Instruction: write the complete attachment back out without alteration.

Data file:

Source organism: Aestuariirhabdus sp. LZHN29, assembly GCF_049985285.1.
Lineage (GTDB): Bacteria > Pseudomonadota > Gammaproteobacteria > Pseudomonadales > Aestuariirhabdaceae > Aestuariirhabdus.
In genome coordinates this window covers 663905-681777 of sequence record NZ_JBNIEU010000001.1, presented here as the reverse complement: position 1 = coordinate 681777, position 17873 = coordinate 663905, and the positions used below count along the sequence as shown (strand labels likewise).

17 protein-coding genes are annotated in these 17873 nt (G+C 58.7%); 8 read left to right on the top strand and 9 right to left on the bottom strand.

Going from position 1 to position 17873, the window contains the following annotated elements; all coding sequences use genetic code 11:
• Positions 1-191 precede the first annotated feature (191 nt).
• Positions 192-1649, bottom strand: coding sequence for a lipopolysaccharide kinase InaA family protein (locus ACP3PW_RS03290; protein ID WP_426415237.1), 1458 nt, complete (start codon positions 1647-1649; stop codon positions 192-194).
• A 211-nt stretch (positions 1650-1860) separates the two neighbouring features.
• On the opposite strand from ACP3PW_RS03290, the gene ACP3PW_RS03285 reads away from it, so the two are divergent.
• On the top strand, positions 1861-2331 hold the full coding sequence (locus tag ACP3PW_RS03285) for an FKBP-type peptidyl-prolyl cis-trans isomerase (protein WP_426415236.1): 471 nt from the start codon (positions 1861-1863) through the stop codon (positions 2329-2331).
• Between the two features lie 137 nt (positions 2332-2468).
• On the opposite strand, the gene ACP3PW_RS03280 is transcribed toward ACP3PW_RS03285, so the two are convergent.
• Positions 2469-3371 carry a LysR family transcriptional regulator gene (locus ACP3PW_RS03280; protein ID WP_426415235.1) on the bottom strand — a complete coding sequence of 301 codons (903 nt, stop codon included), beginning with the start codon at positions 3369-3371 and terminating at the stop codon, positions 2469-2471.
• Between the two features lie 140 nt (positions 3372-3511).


Source organism: Aestuariirhabdus sp. LZHN29, assembly GCF_049985285.1.
Lineage (GTDB): Bacteria > Pseudomonadota > Gammaproteobacteria > Pseudomonadales > Aestuariirhabdaceae > Aestuariirhabdus.
In genome coordinates this window covers 663905-681777 of sequence record NZ_JBNIEU010000001.1, presented here as the reverse complement: position 1 = coordinate 681777, position 17873 = coordinate 663905, and the positions used below count along the sequence as shown (strand labels likewise).

17 protein-coding genes are annotated in these 17873 nt (G+C 58.7%); 8 read left to right on the top strand and 9 right to left on the bottom strand.

Going from position 1 to position 17873, the window contains the following annotated elements; all coding sequences use genetic code 11:
• Positions 1-191 precede the first annotated feature (191 nt).
• Positions 192-1649, bottom strand: coding sequence for a lipopolysaccharide kinase InaA family protein (locus ACP3PW_RS03290; protein ID WP_426415237.1), 1458 nt, complete (start codon positions 1647-1649; stop codon positions 192-194).
• A 211-nt stretch (positions 1650-1860) separates the two neighbouring features.
• On the opposite strand from ACP3PW_RS03290, the gene ACP3PW_RS03285 reads away from it, so the two are divergent.
• On the top strand, positions 1861-2331 hold the full coding sequence (locus tag ACP3PW_RS03285) for an FKBP-type peptidyl-prolyl cis-trans isomerase (protein WP_426415236.1): 471 nt from the start codon (positions 1861-1863) through the stop codon (positions 2329-2331).
• Between the two features lie 137 nt (positions 2332-2468).
• On the opposite strand, the gene ACP3PW_RS03280 is transcribed toward ACP3PW_RS03285, so the two are convergent.
• Positions 2469-3371 carry a LysR family transcriptional regulator gene (locus ACP3PW_RS03280; protein ID WP_426415235.1) on the bottom strand — a complete coding sequence of 301 codons (903 nt, stop codon included), beginning with the start codon at positions 3369-3371 and terminating at the stop codon, positions 2469-2471.
• Between the two features lie 140 nt (positions 3372-3511).